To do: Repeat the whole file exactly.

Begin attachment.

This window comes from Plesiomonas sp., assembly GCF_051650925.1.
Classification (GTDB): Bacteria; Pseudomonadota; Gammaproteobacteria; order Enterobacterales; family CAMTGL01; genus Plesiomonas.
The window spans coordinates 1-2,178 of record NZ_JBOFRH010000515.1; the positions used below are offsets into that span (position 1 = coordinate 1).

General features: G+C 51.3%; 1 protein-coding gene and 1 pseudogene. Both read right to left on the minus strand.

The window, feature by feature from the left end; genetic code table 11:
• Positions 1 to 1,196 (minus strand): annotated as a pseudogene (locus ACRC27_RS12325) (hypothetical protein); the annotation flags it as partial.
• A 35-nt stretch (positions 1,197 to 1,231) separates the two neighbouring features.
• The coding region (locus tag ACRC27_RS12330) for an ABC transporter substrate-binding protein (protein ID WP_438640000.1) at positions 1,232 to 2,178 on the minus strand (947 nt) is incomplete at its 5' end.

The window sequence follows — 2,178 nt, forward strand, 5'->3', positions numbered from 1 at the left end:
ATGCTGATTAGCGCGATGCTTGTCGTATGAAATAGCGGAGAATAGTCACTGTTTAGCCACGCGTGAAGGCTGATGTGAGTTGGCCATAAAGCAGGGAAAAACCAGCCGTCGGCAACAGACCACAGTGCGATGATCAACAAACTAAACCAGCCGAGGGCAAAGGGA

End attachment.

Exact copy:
This window comes from Plesiomonas sp., assembly GCF_051650925.1.
Classification (GTDB): Bacteria; Pseudomonadota; Gammaproteobacteria; order Enterobacterales; family CAMTGL01; genus Plesiomonas.
The window spans coordinates 1-2,178 of record NZ_JBOFRH010000515.1; the positions used below are offsets into that span (position 1 = coordinate 1).

General features: G+C 51.3%; 1 protein-coding gene and 1 pseudogene. Both read right to left on the minus strand.

The window, feature by feature from the left end; genetic code table 11:
• Positions 1 to 1,196 (minus strand): annotated as a pseudogene (locus ACRC27_RS12325) (hypothetical protein); the annotation flags it as partial.
• A 35-nt stretch (positions 1,197 to 1,231) separates the two neighbouring features.
• The coding region (locus tag ACRC27_RS12330) for an ABC transporter substrate-binding protein (protein ID WP_438640000.1) at positions 1,232 to 2,178 on the minus strand (947 nt) is incomplete at its 5' end.

The window sequence follows — 2,178 nt, forward strand, 5'->3', positions numbered from 1 at the left end:
ATGCTGATTAGCGCGATGCTTGTCGTATGAAATAGCGGAGAATAGTCACTGTTTAGCCACGCGTGAAGGCTGATGTGAGTTGGCCATAAAGCAGGGAAAAACCAGCCGTCGGCAACAGACCACAGTGCGATGATCAACAAACTAAACCAGCCGAGGGCAAAGGGA